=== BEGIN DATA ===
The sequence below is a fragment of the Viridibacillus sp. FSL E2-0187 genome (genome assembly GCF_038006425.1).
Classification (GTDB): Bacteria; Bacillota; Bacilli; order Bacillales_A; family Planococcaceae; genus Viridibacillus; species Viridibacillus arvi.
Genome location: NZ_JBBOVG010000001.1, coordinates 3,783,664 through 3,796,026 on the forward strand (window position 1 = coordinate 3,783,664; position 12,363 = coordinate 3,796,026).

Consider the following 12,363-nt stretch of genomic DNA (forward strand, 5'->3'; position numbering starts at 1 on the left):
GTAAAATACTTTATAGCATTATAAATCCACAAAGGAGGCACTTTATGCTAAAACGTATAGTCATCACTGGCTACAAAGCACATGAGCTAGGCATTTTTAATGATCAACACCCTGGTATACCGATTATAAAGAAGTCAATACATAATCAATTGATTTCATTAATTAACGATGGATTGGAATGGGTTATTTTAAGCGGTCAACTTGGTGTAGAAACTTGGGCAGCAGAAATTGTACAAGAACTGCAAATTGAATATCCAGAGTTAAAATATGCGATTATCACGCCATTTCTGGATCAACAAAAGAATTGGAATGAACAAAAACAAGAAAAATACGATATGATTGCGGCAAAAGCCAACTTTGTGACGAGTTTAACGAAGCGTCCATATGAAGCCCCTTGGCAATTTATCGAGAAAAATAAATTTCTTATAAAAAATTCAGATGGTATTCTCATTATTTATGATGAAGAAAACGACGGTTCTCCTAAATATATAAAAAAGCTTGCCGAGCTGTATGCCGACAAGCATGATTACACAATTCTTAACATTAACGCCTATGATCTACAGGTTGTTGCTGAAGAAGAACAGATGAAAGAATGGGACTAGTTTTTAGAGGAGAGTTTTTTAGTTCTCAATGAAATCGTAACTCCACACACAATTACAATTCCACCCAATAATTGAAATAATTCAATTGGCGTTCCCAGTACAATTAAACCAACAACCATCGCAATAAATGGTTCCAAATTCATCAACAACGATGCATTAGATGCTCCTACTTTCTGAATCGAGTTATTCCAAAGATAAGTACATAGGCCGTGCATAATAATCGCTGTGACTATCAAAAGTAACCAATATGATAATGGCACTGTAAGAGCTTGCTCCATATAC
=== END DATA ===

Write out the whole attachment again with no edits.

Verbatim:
The sequence below is a fragment of the Viridibacillus sp. FSL E2-0187 genome (genome assembly GCF_038006425.1).
Classification (GTDB): Bacteria; Bacillota; Bacilli; order Bacillales_A; family Planococcaceae; genus Viridibacillus; species Viridibacillus arvi.
Genome location: NZ_JBBOVG010000001.1, coordinates 3,783,664 through 3,796,026 on the forward strand (window position 1 = coordinate 3,783,664; position 12,363 = coordinate 3,796,026).

Consider the following 12,363-nt stretch of genomic DNA (forward strand, 5'->3'; position numbering starts at 1 on the left):
GTAAAATACTTTATAGCATTATAAATCCACAAAGGAGGCACTTTATGCTAAAACGTATAGTCATCACTGGCTACAAAGCACATGAGCTAGGCATTTTTAATGATCAACACCCTGGTATACCGATTATAAAGAAGTCAATACATAATCAATTGATTTCATTAATTAACGATGGATTGGAATGGGTTATTTTAAGCGGTCAACTTGGTGTAGAAACTTGGGCAGCAGAAATTGTACAAGAACTGCAAATTGAATATCCAGAGTTAAAATATGCGATTATCACGCCATTTCTGGATCAACAAAAGAATTGGAATGAACAAAAACAAGAAAAATACGATATGATTGCGGCAAAAGCCAACTTTGTGACGAGTTTAACGAAGCGTCCATATGAAGCCCCTTGGCAATTTATCGAGAAAAATAAATTTCTTATAAAAAATTCAGATGGTATTCTCATTATTTATGATGAAGAAAACGACGGTTCTCCTAAATATATAAAAAAGCTTGCCGAGCTGTATGCCGACAAGCATGATTACACAATTCTTAACATTAACGCCTATGATCTACAGGTTGTTGCTGAAGAAGAACAGATGAAAGAATGGGACTAGTTTTTAGAGGAGAGTTTTTTAGTTCTCAATGAAATCGTAACTCCACACACAATTACAATTCCACCCAATAATTGAAATAATTCAATTGGCGTTCCCAGTACAATTAAACCAACAACCATCGCAATAAATGGTTCCAAATTCATCAACAACGATGCATTAGATGCTCCTACTTTCTGAATCGAGTTATTCCAAAGATAAGTACATAGGCCGTGCATAATAATCGCTGTGACTATCAAAAGTAACCAATATGATAATGGCACTGTAAGAGCTTGCTCCATATAC